Carol Horner built a small business over the past two decades with support from the community, including the Iowa Western Community College Small Business Development Center.

The owner of Council Bluffs-based Synchronicity Inc., a consultancy that helps organizations “be in synch” and improve their day-to-day operations, recently celebrated her firm’s 20th anniversary with an open house and reception at Tish’s Restaurant.

Horner’s company has built up businesses and nonprofits around the region by emphasizing the important roles that people play in achieving outcomes. Horner said anyone can buy the same technology or use the same process as someone else, but employee performance makes the difference.

“Synchronicity exists to help organizations to be in synch,” Horner said. “What I mean by that is for their people to work well together, for their leaders to be effective, for teams to be cohesive – that whole human side of work to go smoothly and effectively. Organizations spend a lot of time on their processes and their technology, but it is still people who run processes and use technology; and if your people aren’t in synch, it doesn’t matter how great your technology or your processes are.”

Consultants can help organizations improve on areas outside their expertise, which is also how Horner got her business off the ground when she returned to Council Bluffs in 1999 as an entrepreneur.

At first, Horner said she lacked connections and the knowledge of how to run her own business. In particular, she wanted to figure out health insurance. She was referred to Ron Helms, then the director of the Iowa Western SBDC. She’s remained a regular SBDC client ever since.

“Ron helped me really set up my health insurance,” Horner said. “A huge part of being a small business owners was whether I could provide for my staff, which at that point is me and, frankly, is still me and only me, but it allowed for me to do that.”

Horner met Sue Pitts, the current SBDC director, in 2004. Horner said Pitts helped her launch a website and begin to more effectively market her business.

“I’ve been in business for 20 years, and I’m still learning how to run a business,” Horner said. “The moment you think you have it, you’re in trouble. You need to keep growing and keep learning and keep expanding what you’re doing.”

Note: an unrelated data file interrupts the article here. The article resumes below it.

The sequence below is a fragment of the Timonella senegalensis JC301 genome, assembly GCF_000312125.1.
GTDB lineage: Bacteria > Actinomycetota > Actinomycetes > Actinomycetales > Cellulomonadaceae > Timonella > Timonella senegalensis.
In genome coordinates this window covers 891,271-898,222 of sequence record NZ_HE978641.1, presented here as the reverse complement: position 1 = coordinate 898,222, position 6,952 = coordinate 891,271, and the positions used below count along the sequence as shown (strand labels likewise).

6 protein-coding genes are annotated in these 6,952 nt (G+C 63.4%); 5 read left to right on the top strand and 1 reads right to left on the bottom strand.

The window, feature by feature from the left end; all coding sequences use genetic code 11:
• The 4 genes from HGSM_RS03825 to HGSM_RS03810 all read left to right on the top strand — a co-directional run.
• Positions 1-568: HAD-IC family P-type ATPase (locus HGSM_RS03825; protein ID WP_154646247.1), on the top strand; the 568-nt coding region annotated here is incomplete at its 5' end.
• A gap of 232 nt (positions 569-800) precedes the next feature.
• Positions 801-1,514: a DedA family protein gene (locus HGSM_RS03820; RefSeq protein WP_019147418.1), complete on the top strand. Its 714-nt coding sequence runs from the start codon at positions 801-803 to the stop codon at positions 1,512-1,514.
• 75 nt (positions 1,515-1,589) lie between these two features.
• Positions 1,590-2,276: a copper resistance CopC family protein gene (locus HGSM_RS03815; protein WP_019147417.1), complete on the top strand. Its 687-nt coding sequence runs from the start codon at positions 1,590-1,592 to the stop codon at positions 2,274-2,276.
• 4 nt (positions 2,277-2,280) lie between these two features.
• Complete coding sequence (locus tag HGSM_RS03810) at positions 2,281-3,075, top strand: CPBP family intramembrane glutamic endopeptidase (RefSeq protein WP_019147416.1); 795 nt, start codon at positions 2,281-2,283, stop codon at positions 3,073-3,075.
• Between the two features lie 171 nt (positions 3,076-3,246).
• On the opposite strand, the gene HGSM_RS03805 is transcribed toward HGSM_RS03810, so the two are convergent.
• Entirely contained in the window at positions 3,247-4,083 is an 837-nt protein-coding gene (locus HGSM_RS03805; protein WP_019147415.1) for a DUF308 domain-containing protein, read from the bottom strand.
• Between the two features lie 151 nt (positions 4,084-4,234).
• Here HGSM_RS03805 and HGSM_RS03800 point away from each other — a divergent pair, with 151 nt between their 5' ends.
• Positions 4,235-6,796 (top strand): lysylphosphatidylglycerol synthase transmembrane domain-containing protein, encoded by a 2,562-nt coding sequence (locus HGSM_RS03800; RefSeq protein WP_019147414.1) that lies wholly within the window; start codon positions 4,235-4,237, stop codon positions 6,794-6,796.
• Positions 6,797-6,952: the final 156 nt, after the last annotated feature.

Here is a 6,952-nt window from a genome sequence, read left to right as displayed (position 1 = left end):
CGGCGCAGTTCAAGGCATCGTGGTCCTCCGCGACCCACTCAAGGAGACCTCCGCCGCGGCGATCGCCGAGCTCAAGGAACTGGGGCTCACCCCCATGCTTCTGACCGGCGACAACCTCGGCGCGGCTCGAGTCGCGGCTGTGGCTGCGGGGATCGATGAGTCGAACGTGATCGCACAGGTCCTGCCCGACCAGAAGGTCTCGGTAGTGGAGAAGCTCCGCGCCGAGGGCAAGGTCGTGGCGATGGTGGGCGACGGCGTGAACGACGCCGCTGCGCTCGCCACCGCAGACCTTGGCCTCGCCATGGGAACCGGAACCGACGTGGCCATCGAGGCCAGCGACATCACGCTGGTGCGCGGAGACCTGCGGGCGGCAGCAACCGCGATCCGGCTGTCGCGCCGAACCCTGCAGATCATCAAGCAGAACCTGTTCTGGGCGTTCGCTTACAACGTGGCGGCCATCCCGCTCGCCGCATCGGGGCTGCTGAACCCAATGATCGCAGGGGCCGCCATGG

Horner said she attends SBDC’s lunch and learn sessions, and she plans to use SBDC as a resource as she begins marketing a book describing her own model for organizational productivity. She also bounces ideas off of Pitts and assistant regional director Michael Mitilier on a regular basis.

“What I love about the Small Business Development Center is they stay on top of that stuff for me and then just teach me,” Horner said. “I haven’t spent hardly any money on business development because they have provided everything for me.”

SBDC provides free services to small business owners in Southwest Iowa, including technical assistance for starting a business, growing its reach and staying on top of trends. SBDC also helps both new and established business cope with challenges such as flooding and other unexpected disasters.

Pitts said she appreciates the enthusiastic support that Horner has shown for SBDC, including how she has helped refer other entrepreneurs to receive assistance getting their business off the ground.

“She’s like the best client ever. She constantly refers people to us,” Pitts said of Horner. “She’s very active in the community, so she knows everybody. She has been equally helpful for us.”

Horner is equally appreciative of Iowa Western.

“It’s about partnerships, and it’s about mutual respect,” Horner said. “I enjoy representing the college because I think it is an incredible jewel, it is an asset to our community, and I also value small manufacturing and the unique situations that they’re in.”

Horner said she works to facilitate learning and insight into how organizations can be more in synch using a variety of tools and models, including PXT Select, Everything DiSC and Five Behaviors of a Cohesive Team. She said that Synchronicity delivers leadership and teambuilding content around trust, conflict and accountability to clients so people in their organizations can be effective together.

“We do not work alone anymore,” Horner said. “All of our accountabilities are shared, and that’s not easy. You need purposeful effort to help ease that, and that’s what I do. My job is to work myself out of a job.”

By breaking down barriers, Horner strives to bring organizations to an optimal state, which she describes as reflecting the synchronized jumping of dolphins.

“Coordinating timing, effort and execution, dolphins exemplify the high performance organization,” Horner writes on her website. “They are in synch. Synchronicity helps organizations create the productive connections between their people to achieve this high-speed unison.”

Acting in synch, with the support of others, drives success. Horner said she relies on the backing of the Iowa Western SBDC when she is doing work outside her expertise, and she knows that she can always turn to them for support and to have the confidence that she’s going in the right direction.

“I don’t know how you run a small business and not utilize their services,” Horner said. “It doesn’t make sense to me to try to do that on your own.”

— Scott Stewart is a freelance journalist and communications consultant. This article was prepared on behalf of Iowa Western Community College’s Division of Economic and Workforce Development. You can find more about Synchronicity at and follow Horner on Twitter at @beinsynch.

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